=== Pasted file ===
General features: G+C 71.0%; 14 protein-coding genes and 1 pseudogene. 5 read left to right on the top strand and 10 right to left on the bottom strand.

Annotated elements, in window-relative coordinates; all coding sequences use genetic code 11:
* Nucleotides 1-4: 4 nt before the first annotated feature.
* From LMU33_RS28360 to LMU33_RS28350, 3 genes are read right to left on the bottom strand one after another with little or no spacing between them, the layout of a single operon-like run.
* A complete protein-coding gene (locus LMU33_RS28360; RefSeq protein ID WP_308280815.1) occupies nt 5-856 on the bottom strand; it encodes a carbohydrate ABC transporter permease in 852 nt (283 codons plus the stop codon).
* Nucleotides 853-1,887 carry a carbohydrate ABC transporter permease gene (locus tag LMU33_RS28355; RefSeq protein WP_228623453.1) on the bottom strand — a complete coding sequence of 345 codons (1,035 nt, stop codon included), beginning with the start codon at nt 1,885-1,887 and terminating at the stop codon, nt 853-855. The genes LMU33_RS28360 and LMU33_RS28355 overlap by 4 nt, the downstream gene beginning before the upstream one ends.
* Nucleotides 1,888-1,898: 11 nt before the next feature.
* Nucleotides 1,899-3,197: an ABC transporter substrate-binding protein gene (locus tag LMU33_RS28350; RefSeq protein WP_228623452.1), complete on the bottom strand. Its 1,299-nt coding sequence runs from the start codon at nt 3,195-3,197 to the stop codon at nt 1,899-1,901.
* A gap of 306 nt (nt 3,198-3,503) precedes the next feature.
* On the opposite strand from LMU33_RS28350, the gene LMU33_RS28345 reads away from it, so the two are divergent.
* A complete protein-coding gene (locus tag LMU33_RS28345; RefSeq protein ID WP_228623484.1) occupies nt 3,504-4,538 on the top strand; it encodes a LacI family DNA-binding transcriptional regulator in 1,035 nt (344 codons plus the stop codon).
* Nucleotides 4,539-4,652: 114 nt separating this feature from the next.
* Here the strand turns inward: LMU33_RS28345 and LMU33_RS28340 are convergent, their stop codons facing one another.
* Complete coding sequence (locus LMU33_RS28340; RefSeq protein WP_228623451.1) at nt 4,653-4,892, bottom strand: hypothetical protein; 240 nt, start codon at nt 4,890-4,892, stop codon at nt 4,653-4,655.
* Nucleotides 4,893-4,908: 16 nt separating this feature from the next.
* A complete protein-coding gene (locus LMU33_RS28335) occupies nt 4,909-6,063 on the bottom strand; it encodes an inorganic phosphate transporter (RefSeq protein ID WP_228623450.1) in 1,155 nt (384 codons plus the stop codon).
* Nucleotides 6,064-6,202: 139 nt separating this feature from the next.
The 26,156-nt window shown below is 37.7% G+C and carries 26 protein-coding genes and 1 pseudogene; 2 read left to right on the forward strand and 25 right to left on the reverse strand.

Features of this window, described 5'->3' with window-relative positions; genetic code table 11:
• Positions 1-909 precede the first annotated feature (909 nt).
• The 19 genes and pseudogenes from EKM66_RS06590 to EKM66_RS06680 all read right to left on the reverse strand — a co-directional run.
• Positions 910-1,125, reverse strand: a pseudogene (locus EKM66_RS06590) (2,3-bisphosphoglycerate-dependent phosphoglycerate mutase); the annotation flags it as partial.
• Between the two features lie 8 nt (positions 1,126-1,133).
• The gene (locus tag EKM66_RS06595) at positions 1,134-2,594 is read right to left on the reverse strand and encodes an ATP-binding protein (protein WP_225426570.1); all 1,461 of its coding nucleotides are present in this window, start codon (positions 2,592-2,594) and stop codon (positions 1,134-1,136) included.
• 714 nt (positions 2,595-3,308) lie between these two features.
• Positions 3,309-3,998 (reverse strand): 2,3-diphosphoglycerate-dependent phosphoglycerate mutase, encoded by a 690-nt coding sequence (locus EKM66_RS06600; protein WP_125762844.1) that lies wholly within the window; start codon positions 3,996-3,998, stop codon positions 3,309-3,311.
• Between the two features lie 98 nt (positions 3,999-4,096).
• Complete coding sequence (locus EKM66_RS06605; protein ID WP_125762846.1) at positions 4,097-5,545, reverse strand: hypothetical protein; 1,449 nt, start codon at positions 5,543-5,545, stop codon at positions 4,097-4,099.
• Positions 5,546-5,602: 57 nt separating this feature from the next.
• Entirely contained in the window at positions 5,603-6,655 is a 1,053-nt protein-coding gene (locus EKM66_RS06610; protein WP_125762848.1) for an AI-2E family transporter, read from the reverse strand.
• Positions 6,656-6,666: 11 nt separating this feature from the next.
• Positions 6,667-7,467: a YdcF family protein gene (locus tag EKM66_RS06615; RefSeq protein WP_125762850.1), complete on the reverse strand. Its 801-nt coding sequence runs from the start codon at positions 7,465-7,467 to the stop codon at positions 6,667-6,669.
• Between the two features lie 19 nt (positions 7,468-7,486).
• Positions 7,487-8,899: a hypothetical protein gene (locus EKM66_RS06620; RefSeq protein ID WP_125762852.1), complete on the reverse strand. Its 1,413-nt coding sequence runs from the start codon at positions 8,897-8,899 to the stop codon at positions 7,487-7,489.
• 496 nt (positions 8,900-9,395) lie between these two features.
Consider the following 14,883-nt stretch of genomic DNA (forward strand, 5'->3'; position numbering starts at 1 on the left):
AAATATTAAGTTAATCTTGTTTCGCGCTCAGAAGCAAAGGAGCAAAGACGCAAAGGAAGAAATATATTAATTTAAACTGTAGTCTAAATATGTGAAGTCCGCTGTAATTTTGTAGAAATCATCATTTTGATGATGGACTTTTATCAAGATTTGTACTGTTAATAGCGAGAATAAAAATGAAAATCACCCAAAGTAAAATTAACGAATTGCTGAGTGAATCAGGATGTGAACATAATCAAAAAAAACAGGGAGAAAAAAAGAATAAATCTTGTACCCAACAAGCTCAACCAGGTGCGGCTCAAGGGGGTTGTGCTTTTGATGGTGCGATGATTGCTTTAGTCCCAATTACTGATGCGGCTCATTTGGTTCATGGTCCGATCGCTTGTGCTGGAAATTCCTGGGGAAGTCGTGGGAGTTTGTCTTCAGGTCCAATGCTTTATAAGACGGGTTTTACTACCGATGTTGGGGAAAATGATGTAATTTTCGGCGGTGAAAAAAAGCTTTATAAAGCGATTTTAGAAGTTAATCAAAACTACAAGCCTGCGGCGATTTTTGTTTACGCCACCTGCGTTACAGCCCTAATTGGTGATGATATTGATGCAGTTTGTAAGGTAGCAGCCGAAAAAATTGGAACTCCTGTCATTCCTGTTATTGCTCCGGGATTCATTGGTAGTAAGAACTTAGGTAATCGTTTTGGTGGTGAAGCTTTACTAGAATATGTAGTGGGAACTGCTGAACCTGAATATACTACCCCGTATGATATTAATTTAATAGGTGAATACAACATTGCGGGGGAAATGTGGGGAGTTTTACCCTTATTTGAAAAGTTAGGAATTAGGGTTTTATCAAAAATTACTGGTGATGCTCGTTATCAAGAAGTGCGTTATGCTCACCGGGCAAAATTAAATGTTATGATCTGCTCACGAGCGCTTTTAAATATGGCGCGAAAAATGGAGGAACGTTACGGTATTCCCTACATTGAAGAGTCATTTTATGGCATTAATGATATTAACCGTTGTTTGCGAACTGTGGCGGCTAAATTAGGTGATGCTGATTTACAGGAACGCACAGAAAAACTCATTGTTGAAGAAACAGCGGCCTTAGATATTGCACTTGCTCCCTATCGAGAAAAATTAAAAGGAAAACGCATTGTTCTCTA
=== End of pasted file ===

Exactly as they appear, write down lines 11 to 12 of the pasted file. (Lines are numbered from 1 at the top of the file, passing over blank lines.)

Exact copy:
* A complete protein-coding gene (locus tag LMU33_RS28345; RefSeq protein ID WP_228623484.1) occupies nt 3,504-4,538 on the top strand; it encodes a LacI family DNA-binding transcriptional regulator in 1,035 nt (344 codons plus the stop codon).
* Nucleotides 4,539-4,652: 114 nt separating this feature from the next.